When it comes to ongoing violations of the Sewage Facilities Act (“SFA”), a civil remedy may work better to correct a problem than automatically resorting to a criminal remedy. This point was reinforced by a recent Superior Court ruling where the Court held that when there is a continuing violation of the SFA, a violator can be assessed only a single criminal penalty not exceeding $5,000. In Commonwealth v. Mikec, Mr. Mikec owned a property where raw sewage was oozing to the surface from a septic tank and running down a street. Chartiers Township, Washington County, issued Mr. Mikec a criminal nuisance citation that ultimately led to a $500 fine. Mr. Mikec did not correct the problems and sewage continued to be discharged. In 2017, the Township issued a second criminal nuisance citation and sought a second $500 fine.
The Court held that rather than counting each daily discharge of sewage as a separate criminal violation, the SFA only authorizes a single criminal violation for a continuous violation. Since Mr. Mikec had already been convicted in 2016, he was now immune from any further criminal convictions for the same ongoing violations, even though they had continued unabated for over a year.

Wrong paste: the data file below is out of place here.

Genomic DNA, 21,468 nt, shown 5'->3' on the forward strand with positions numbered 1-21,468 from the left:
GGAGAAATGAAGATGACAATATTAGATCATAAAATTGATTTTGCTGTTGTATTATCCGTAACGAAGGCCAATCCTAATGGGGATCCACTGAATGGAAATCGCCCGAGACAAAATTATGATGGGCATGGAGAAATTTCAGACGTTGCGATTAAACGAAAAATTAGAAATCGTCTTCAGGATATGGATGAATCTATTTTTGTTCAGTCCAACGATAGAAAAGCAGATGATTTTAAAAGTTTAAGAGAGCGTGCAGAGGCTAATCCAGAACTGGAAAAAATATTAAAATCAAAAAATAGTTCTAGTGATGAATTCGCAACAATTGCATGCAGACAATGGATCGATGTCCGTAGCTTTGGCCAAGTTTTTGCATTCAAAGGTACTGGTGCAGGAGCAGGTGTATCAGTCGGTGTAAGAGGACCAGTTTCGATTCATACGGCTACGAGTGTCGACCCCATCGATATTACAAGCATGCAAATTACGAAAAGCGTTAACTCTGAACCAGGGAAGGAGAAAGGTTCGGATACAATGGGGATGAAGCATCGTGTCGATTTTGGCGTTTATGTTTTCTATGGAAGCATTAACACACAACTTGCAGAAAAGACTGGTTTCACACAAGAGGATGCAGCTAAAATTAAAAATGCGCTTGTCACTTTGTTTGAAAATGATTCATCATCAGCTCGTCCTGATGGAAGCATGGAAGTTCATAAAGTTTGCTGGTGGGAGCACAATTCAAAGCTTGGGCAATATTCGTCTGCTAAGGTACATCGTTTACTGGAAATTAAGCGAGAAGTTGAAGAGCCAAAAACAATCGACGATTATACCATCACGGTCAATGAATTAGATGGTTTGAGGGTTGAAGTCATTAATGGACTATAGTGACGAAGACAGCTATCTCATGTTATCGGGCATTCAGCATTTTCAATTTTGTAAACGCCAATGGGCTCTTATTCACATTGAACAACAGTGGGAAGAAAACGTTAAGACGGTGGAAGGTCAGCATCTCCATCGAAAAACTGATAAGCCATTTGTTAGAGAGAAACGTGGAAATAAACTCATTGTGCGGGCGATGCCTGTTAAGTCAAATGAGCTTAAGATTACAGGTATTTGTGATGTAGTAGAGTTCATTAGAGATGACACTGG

The Court pointed out that the Township did have other options. Had it pursued Mr. Mikec civilly, rather than criminally, it could have sought a penalty of up $2,500 for each week of the violation. Clearly, such a threat of mounting penalties would have provided Mr. Mikec with a much greater incentive to correct the problems.
Each violation of the SFA is unique. Sewage enforcement officers and municipalities must carefully assess the facts of each case and thoroughly consider their enforcement options. The remedy selected should be the one most likely to lead a violator to correct a problem and to deter future violations.
The Court’s opinion is at https://bit.ly/2VEokbB